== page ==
However, my reason for stripping off wasn’t too do with insects, flames OR excrement. It was something much scarier. I was going to do The Wattbike Test. The equivalent pain of racing a 5k PB ... but condensed into 3 minutes. And in front of other people.
I was going to be hotter than microwaved coffee hence the strip down to shorts and crop top but I was hoping the results would make it worth it.
I was warming up on the turbo for 20 minutes on a structured warm up with the 10 other people in the room. The studio was filling up with the sounds of acceleration on the sprints, heavy breathing and nervous farts. Well my corner of it was, anyway.
|The Farty Corner|
Coach Mary had planned it so we all started the warm up at different times. This way we’d have 20 minutes of spinning on our own bikes on the turbo and be ready to go on with the same preparation each. We had 2 Wattbikes in the centre of the room with our turbos ringed around them. A bit like a cage fight but with more pedals and farting. But about the same amount of sweat and desperation.
The Wattbike Test is 3 minutes long and from these results I’d have accurate heart rate information which would mean I could make sure I’m training in the right zones. In other words making my training as efficient as possible. I’d know I was doing my easy rides easy enough and pushing hard enough on the REALLY horrible turbo sessions. I’d be able to judge it by my heart rate now through the readings I’d be getting on my watch via my HR monitor strap, rather than on my rather less accurate scale of ‘a bit sweaty’ to ‘legs feel wobbly now’.
However as a result of going far too fast on the warm up due to a mixture of nerves and the adrenaline of watching other people do their tests on the Wattbike first, I was now boiling hot. I wasn’t ‘glowing’ or ‘perspiring’, I had reached ‘revoltingly sweaty’. Loz on the bike next to me and I exchanged glances. Yep. The vests were coming off. Being super organised triathletes *cough*, we’d worn cropped sports tops underneath in the event of an emergency (bee attacks, tummy button fires) and this was an emergency. A Wattbike emergency. We were in fact exposing far less skin than the average Victorian swimmer, but we were also in a roomful of athletes. Slinky, non-sweaty, buffed athletes.
Sod it. We were BOILING.
People were just going to have to ignore any wobbly bits I was displaying. None of the INTERESTING wobbly bits, mind you but probably wobbly nonetheless.
The relief was immediate. But short lived. My turn on Wattbike of Death.
Me being me encountered a problem. 1 minute into my 3 minute test – the point where I thought my eyeballs were boiling – Coach Mary realised that the HR displayed on the bike wasn’t mine. The perils of having 10 other people in the room also wearing HR monitors.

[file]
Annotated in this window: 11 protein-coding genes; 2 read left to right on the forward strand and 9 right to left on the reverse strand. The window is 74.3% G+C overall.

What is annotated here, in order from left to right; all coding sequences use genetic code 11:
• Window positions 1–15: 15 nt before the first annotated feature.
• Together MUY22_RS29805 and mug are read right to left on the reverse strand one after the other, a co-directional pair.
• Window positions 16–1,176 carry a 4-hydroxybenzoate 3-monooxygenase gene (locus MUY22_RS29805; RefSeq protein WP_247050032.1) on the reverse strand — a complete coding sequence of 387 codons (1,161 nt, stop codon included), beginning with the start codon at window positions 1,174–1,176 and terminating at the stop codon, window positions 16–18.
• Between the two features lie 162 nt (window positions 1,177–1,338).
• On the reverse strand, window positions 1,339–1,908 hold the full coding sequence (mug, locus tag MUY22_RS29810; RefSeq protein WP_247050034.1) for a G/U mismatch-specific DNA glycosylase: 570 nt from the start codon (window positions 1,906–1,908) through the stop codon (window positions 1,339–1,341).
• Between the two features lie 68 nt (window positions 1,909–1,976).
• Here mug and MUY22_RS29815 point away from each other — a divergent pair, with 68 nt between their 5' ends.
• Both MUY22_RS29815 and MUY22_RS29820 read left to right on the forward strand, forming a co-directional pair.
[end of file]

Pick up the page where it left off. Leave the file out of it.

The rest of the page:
So off the Wattbike, back onto my own bike for some easy spin and to let my heart rate drop back down from ‘hummingbird’ to ‘extremely nervous’. Or at least from ‘hum’ to ‘thunder’.
But on the plus side, I’d had one go on the bike, hadn’t fallen off and it was already adjusted to fit me. I was impressed. It had taken 30 seconds to set it up (less than the average spin bike!) and through a few easy changes, it would fit both the 6ft Adam and the 5’4 me. At least I didn’t have to worry about not being able to reach the pedals.
|This isn't so bad ... (Source: Inspire2Tri)|
Recovery time up and back on the bike. 3 minutes doesn’t sound long, does it? 0.5% of an exam. The length of time a crème egg lasts in my house. The time from leaving the house to realising your mobile is on the kitchen counter at home ...
But 3 minutes is a VERY long time.
And it’s very difficult to pace.
|Ok ... this isn't quite so much fun now (Source: Inspire2Tri)|
I really hit the all time low when Coach Mary announced I ‘only’ had two more minutes left. ONLY two minutes? That’s two minutes in which it appears my legs will simply give up on me, shrivel up, die and fall off. Two minutes in which my eyeballs appear to be forcing themselves down my nostrils. And 2 minutes in which I will simply suck all of the air from the room and die on the floor trying to fill my lungs.
And then it was over.
I had no ideas of the figures on the display, I had been keeping my eyes purely on the cadence looking to hold the same revolutions-per-minute on the pedals. I was dimly aware that the display was flashing away, the same way I was aware of the cheers of the others as they encouraged me onwards and as I had encouraged them but it wasn’t important. The important thing had been keeping going. However now I WAS interested in the results. Wattbike users report significant gains in performance after training on a Wattbike (source), being able to keep an eye on the key variables and using the information you’re given as a tool to help efficient training are just two of the benefits.
Max Minute Power (MMP): 274w
Max Heart rate: 176BPM
V02 max estimate: 3.2 l/min, 55.6 ml/kg/min
But more importantly for me were my heart rate zones:
Training Zone HR (bpm)
Zone 1 Basic 107-114
Zone 2 Basic 115-132
Zone 3 Intensive 133-144
Zone 4 Intensive 145-157
Zone 5 Maximal 158-165
Zone 6 Maximal 166-176
Using these accurate training zones, I would be able to check I was riding at the right intensity while training. I have the terrible habit of trying to do everything at top speed, far too fast and not getting the benefit of the work I’m putting in. With this data, Coach Mary would be able to check that I was behaving myself and shout at me with terrible accuracy when I was slacking off or trying to do everything at high speed. And I would have no defence. The data would speak for itself.
However, it would be me reaping the benefits. Rather than lots of junk miles, my training could be refined and now my sessions could be targeted. I could ensure that my training was pointing me directly at my goal.
Now I knew what I SHOULD be doing. All that I need to do is actually to do it.